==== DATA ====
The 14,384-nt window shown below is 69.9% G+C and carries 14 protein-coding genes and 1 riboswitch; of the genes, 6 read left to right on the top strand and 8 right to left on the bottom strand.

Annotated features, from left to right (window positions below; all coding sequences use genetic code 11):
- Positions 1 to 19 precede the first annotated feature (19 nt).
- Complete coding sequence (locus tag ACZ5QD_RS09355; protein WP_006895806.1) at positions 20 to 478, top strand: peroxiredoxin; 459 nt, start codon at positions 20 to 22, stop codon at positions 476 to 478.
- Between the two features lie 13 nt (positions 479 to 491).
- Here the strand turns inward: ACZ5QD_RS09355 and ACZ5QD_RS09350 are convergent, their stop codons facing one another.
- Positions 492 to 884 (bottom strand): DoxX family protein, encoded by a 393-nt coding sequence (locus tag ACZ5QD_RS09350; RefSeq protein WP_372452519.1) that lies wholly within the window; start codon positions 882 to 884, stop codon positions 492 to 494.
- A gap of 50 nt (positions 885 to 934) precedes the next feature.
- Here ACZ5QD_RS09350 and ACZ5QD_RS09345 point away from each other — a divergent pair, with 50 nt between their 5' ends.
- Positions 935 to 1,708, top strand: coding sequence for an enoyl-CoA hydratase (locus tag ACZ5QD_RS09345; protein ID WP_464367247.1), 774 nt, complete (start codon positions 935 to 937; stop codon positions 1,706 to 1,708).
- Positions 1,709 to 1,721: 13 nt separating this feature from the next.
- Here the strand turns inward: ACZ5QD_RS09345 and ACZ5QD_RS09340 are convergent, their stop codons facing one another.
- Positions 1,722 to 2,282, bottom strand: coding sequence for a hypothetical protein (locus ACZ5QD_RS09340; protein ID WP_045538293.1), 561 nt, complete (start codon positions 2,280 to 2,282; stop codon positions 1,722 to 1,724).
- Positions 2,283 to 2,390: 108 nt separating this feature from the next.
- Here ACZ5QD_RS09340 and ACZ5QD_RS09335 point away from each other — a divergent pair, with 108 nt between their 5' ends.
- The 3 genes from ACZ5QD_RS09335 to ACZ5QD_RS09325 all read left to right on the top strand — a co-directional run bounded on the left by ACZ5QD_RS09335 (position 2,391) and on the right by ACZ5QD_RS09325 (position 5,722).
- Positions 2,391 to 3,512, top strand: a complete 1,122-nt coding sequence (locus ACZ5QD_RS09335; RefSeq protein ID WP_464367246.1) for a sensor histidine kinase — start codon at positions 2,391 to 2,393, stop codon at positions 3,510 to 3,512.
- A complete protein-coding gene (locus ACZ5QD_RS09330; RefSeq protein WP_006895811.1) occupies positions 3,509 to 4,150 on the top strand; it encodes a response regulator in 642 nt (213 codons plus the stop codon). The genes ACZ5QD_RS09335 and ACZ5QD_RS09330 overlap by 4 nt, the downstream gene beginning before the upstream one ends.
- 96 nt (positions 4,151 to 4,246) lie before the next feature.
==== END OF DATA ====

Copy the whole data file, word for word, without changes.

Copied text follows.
The 14,384-nt window shown below is 69.9% G+C and carries 14 protein-coding genes and 1 riboswitch; of the genes, 6 read left to right on the top strand and 8 right to left on the bottom strand.

Annotated features, from left to right (window positions below; all coding sequences use genetic code 11):
- Positions 1 to 19 precede the first annotated feature (19 nt).
- Complete coding sequence (locus tag ACZ5QD_RS09355; protein WP_006895806.1) at positions 20 to 478, top strand: peroxiredoxin; 459 nt, start codon at positions 20 to 22, stop codon at positions 476 to 478.
- Between the two features lie 13 nt (positions 479 to 491).
- Here the strand turns inward: ACZ5QD_RS09355 and ACZ5QD_RS09350 are convergent, their stop codons facing one another.
- Positions 492 to 884 (bottom strand): DoxX family protein, encoded by a 393-nt coding sequence (locus tag ACZ5QD_RS09350; RefSeq protein WP_372452519.1) that lies wholly within the window; start codon positions 882 to 884, stop codon positions 492 to 494.
- A gap of 50 nt (positions 885 to 934) precedes the next feature.
- Here ACZ5QD_RS09350 and ACZ5QD_RS09345 point away from each other — a divergent pair, with 50 nt between their 5' ends.
- Positions 935 to 1,708, top strand: coding sequence for an enoyl-CoA hydratase (locus tag ACZ5QD_RS09345; protein ID WP_464367247.1), 774 nt, complete (start codon positions 935 to 937; stop codon positions 1,706 to 1,708).
- Positions 1,709 to 1,721: 13 nt separating this feature from the next.
- Here the strand turns inward: ACZ5QD_RS09345 and ACZ5QD_RS09340 are convergent, their stop codons facing one another.
- Positions 1,722 to 2,282, bottom strand: coding sequence for a hypothetical protein (locus ACZ5QD_RS09340; protein ID WP_045538293.1), 561 nt, complete (start codon positions 2,280 to 2,282; stop codon positions 1,722 to 1,724).
- Positions 2,283 to 2,390: 108 nt separating this feature from the next.
- Here ACZ5QD_RS09340 and ACZ5QD_RS09335 point away from each other — a divergent pair, with 108 nt between their 5' ends.
- The 3 genes from ACZ5QD_RS09335 to ACZ5QD_RS09325 all read left to right on the top strand — a co-directional run bounded on the left by ACZ5QD_RS09335 (position 2,391) and on the right by ACZ5QD_RS09325 (position 5,722).
- Positions 2,391 to 3,512, top strand: a complete 1,122-nt coding sequence (locus ACZ5QD_RS09335; RefSeq protein ID WP_464367246.1) for a sensor histidine kinase — start codon at positions 2,391 to 2,393, stop codon at positions 3,510 to 3,512.
- A complete protein-coding gene (locus ACZ5QD_RS09330; RefSeq protein WP_006895811.1) occupies positions 3,509 to 4,150 on the top strand; it encodes a response regulator in 642 nt (213 codons plus the stop codon). The genes ACZ5QD_RS09335 and ACZ5QD_RS09330 overlap by 4 nt, the downstream gene beginning before the upstream one ends.
- 96 nt (positions 4,151 to 4,246) lie before the next feature.